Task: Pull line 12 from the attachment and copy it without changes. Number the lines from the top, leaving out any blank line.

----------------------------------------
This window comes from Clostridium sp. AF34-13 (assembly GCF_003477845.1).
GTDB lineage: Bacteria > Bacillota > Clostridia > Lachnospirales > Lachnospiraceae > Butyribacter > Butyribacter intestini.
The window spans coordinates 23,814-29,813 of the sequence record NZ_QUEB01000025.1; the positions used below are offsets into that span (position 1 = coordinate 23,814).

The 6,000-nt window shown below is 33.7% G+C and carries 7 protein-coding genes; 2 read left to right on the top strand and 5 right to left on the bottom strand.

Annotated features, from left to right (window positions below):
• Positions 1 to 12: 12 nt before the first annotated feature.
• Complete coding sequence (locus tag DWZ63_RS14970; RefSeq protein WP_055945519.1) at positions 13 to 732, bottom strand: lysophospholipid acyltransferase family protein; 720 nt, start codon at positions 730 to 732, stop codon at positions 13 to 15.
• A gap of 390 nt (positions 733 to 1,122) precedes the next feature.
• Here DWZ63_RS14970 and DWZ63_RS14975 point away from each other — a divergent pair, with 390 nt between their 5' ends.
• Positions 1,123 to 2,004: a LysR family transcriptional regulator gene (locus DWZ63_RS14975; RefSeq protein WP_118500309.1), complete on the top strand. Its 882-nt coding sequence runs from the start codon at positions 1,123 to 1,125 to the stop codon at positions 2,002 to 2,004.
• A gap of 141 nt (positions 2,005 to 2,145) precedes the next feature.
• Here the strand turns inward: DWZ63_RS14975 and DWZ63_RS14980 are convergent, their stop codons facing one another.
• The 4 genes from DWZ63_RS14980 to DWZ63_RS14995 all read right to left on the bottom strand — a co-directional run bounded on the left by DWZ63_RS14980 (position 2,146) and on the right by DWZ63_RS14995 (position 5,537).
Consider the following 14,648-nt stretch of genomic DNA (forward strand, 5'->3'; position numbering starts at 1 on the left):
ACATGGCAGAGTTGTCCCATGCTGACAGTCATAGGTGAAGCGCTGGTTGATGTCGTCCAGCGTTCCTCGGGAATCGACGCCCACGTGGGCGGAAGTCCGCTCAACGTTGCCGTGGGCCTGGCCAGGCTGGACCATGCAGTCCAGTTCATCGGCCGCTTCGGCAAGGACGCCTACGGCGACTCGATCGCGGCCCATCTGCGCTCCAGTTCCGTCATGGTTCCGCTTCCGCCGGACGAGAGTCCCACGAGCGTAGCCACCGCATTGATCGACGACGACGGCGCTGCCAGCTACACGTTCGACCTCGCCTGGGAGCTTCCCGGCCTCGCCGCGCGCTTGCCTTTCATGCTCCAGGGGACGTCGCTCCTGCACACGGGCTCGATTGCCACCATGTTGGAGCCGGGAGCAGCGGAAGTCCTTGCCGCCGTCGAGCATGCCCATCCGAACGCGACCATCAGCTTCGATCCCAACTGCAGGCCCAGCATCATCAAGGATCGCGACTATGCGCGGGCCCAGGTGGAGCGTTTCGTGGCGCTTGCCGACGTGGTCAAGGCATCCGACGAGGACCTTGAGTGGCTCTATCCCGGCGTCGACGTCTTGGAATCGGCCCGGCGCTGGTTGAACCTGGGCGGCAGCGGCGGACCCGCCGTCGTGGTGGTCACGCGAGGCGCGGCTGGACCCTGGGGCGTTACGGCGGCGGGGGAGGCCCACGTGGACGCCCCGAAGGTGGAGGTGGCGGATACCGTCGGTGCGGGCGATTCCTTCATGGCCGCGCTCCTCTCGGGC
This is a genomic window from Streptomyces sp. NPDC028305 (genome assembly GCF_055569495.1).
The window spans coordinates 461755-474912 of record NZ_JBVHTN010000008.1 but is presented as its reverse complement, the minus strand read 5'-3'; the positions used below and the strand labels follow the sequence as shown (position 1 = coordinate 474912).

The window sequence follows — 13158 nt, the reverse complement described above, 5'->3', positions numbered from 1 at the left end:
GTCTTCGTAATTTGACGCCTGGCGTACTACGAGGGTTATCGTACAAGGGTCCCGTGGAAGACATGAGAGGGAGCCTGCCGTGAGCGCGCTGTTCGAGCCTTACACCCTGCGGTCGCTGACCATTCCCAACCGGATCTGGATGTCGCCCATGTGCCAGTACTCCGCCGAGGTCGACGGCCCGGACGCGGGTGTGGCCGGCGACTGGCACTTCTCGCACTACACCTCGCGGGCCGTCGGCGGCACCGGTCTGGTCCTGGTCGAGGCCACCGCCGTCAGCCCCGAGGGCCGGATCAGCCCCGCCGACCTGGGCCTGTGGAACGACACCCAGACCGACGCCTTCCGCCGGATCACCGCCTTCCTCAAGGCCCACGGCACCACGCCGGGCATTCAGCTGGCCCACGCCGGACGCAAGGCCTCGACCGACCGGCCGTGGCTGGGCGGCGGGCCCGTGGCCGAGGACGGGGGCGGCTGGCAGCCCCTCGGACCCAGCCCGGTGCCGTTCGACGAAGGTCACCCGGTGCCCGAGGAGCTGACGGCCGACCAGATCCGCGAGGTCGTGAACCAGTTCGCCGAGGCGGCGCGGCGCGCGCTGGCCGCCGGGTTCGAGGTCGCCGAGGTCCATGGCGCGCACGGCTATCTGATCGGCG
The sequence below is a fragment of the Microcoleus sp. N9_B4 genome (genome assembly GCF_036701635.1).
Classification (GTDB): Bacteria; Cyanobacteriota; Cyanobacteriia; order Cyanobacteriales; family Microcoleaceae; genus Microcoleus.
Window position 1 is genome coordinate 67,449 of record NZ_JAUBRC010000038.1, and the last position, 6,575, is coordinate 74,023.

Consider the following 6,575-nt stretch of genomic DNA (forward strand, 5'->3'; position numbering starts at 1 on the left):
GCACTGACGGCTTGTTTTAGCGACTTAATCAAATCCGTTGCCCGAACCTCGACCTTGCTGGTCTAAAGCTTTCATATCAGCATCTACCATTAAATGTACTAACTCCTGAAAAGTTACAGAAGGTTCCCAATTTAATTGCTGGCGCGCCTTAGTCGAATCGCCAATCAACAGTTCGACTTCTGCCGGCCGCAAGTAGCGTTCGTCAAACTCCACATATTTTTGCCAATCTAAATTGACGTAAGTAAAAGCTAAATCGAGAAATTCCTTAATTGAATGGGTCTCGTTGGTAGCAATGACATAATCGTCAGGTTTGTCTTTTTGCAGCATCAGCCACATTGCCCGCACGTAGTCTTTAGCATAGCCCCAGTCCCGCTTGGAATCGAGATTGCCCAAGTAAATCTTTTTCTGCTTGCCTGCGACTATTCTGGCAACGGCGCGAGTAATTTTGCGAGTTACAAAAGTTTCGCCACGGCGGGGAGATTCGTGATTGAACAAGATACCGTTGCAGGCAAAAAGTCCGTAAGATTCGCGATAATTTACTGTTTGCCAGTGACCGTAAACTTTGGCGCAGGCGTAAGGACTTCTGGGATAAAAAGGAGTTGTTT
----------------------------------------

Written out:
• Here the strand turns inward: DWZ63_RS14975 and DWZ63_RS14980 are convergent, their stop codons facing one another.